We've had our president [of HCA’s West Florida Division], Dr. Ravi Chari, speak to the group. We've had our VP of human resources speak to the group, and our chief medical officers recently spoke to our obstetrics leaders to help them on some of our quality metrics. It's a multidisciplinary approach to supporting the new nurse leader, and I truly believe what's led to this reduction of first-year nurse leader turnover is focusing on them and supporting them.
HL: Are most of these new nurse leaders new to the company or are they brand new as a nurse leader?
Salazar: Actually, it's both. Most of them are new to leadership or they're stepping up in leadership. Maybe they were a charge nurse or supervisor somewhere and now they're a manager or director. But we also have leaders, managers, and directors that come in from another organization, and we want to assimilate them into the HCA West Florida Division culture and what our standards look like and teach them how we do what we do and why we do what we do. So, they're incorporated into the Nurse Leader Fellowship, as well.
HL: What other kinds of new CNO programs do you offer?
Salazar: We have several. We do the Leadership Development Institute and we go into each market and have all nursing leaders, including the CNOs. That session is really focused on gratitude and resiliency, and I'm really excited about that. We're giving our nurse leaders a journal and we're giving them the power of "moments"—how to make ordinary things extraordinary for our teams. Again, this is focused on taking care of those who are taking care of the patients and that's really what that's about.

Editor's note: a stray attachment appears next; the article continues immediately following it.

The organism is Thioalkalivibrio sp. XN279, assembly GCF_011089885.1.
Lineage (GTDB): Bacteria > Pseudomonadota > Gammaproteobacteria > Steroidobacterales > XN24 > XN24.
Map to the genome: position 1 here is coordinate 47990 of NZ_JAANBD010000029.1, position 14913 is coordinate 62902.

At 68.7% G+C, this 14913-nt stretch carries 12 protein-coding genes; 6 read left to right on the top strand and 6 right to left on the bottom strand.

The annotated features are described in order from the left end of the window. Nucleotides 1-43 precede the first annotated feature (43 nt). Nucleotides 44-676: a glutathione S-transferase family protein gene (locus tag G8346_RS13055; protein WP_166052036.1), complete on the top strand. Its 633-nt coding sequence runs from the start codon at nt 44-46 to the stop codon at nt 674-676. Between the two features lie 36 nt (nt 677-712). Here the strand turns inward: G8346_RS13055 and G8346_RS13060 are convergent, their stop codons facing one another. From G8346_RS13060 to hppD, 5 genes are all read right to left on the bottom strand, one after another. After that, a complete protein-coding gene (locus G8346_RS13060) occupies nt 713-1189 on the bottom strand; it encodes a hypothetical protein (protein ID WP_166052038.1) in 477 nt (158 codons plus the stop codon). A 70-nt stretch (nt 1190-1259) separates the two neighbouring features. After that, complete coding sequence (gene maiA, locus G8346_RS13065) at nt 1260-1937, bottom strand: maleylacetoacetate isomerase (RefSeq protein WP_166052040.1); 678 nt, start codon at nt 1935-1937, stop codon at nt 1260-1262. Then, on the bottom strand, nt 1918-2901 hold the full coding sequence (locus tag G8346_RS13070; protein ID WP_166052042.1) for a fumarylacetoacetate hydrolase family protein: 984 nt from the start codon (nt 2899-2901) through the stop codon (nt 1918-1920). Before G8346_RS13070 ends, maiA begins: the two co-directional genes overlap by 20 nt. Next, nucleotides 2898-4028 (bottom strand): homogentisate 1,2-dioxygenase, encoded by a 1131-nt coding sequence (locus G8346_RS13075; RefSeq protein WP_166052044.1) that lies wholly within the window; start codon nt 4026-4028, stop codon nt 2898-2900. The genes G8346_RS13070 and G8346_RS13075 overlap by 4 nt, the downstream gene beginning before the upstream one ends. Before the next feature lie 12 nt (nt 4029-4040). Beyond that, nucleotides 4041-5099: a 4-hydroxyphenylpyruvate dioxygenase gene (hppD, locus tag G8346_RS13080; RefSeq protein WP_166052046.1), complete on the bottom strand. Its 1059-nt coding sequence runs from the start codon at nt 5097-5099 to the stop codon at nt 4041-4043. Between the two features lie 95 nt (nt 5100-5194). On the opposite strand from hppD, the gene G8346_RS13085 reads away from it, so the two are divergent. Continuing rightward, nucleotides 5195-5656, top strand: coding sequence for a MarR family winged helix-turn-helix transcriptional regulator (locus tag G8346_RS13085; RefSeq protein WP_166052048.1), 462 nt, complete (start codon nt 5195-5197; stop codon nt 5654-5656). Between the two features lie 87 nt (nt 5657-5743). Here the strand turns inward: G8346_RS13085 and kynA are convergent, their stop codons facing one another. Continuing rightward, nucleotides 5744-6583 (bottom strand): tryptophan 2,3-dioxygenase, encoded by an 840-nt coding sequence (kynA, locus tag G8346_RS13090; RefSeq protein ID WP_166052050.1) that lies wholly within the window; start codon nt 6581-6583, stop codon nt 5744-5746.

For our assistant chief nurses, we have an advanced leadership course that probably 80% of them have gone through. They have to be here for at least six months and then we put them through advanced, corporatewide training and it incorporates different classes and executive projects. It's a good, structured program, and we've seen great success. Our most recent graduate was just promoted recently to chief nurse, so we're really excited about her.
And then for our chief nurses we have a corporate coach that comes in. She's a coach and a mentor and she meets with all my new chief nurses. And then I, of course, meet with them every week for the first three months and then I meet with them monthly.
HL: Chief nurses are more involved now in the business side of a hospital or health system. Is that factored into your new-CNO training?
Salazar: Yes. One great thing about being a nurse executive is that we have a seat at the table—an equal seat to the chief financial officer and the chief medical officer—so that really gives us that voice. And by being there, we are responsible for strategic plans, budgets, and those types of things.
HL: Sounds like you're very hands-on.
Salazar: It's important, because if we can't stabilize our nursing leadership team, then it's very difficult to stabilize nursing, so that's why I feel that our focus on our nursing leaders is critical.
“I'm looking for somebody who really has the heart and the compassion to lead. They have to take care of people who are taking care of the patients, so it really is an art.”
Leanne Salazar, APRN, DNP, MBA, chief nurse executive, HCA Healthcare's West Florida Division
Carol Davis is the Nursing Editor at HealthLeaders, an HCPro brand.
Strong nurse leadership is the key to nursing retention.
Attracting top talent who have the heart to lead is a primary step in building nurse leaders.
A multidisciplinary approach to supporting new nurse leaders has resulted in a reduction of first-year nurse leader turnover.